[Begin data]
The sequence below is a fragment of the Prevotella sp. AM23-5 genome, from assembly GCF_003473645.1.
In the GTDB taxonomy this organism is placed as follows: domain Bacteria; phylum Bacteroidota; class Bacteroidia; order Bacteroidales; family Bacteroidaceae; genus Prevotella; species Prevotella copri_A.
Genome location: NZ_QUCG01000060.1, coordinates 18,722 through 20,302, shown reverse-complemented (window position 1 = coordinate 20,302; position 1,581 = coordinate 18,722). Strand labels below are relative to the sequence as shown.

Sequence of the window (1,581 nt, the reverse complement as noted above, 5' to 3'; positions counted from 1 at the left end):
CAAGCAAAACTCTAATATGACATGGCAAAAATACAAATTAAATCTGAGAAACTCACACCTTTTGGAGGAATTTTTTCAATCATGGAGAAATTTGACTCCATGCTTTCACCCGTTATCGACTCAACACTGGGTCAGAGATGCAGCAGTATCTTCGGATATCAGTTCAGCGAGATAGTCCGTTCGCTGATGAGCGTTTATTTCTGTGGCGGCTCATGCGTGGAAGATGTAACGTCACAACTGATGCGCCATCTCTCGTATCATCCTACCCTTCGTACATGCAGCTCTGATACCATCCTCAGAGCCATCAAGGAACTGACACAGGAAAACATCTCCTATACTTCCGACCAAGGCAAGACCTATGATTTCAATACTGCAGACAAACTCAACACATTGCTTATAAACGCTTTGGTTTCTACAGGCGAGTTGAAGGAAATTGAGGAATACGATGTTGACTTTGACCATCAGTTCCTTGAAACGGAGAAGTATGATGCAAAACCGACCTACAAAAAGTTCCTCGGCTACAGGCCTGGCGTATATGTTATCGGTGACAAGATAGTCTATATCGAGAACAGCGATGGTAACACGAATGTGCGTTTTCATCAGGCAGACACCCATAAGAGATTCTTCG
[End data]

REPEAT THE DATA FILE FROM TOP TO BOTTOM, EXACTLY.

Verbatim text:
The sequence below is a fragment of the Prevotella sp. AM23-5 genome, from assembly GCF_003473645.1.
In the GTDB taxonomy this organism is placed as follows: domain Bacteria; phylum Bacteroidota; class Bacteroidia; order Bacteroidales; family Bacteroidaceae; genus Prevotella; species Prevotella copri_A.
Genome location: NZ_QUCG01000060.1, coordinates 18,722 through 20,302, shown reverse-complemented (window position 1 = coordinate 20,302; position 1,581 = coordinate 18,722). Strand labels below are relative to the sequence as shown.

Sequence of the window (1,581 nt, the reverse complement as noted above, 5' to 3'; positions counted from 1 at the left end):
CAAGCAAAACTCTAATATGACATGGCAAAAATACAAATTAAATCTGAGAAACTCACACCTTTTGGAGGAATTTTTTCAATCATGGAGAAATTTGACTCCATGCTTTCACCCGTTATCGACTCAACACTGGGTCAGAGATGCAGCAGTATCTTCGGATATCAGTTCAGCGAGATAGTCCGTTCGCTGATGAGCGTTTATTTCTGTGGCGGCTCATGCGTGGAAGATGTAACGTCACAACTGATGCGCCATCTCTCGTATCATCCTACCCTTCGTACATGCAGCTCTGATACCATCCTCAGAGCCATCAAGGAACTGACACAGGAAAACATCTCCTATACTTCCGACCAAGGCAAGACCTATGATTTCAATACTGCAGACAAACTCAACACATTGCTTATAAACGCTTTGGTTTCTACAGGCGAGTTGAAGGAAATTGAGGAATACGATGTTGACTTTGACCATCAGTTCCTTGAAACGGAGAAGTATGATGCAAAACCGACCTACAAAAAGTTCCTCGGCTACAGGCCTGGCGTATATGTTATCGGTGACAAGATAGTCTATATCGAGAACAGCGATGGTAACACGAATGTGCGTTTTCATCAGGCAGACACCCATAAGAGATTCTTCG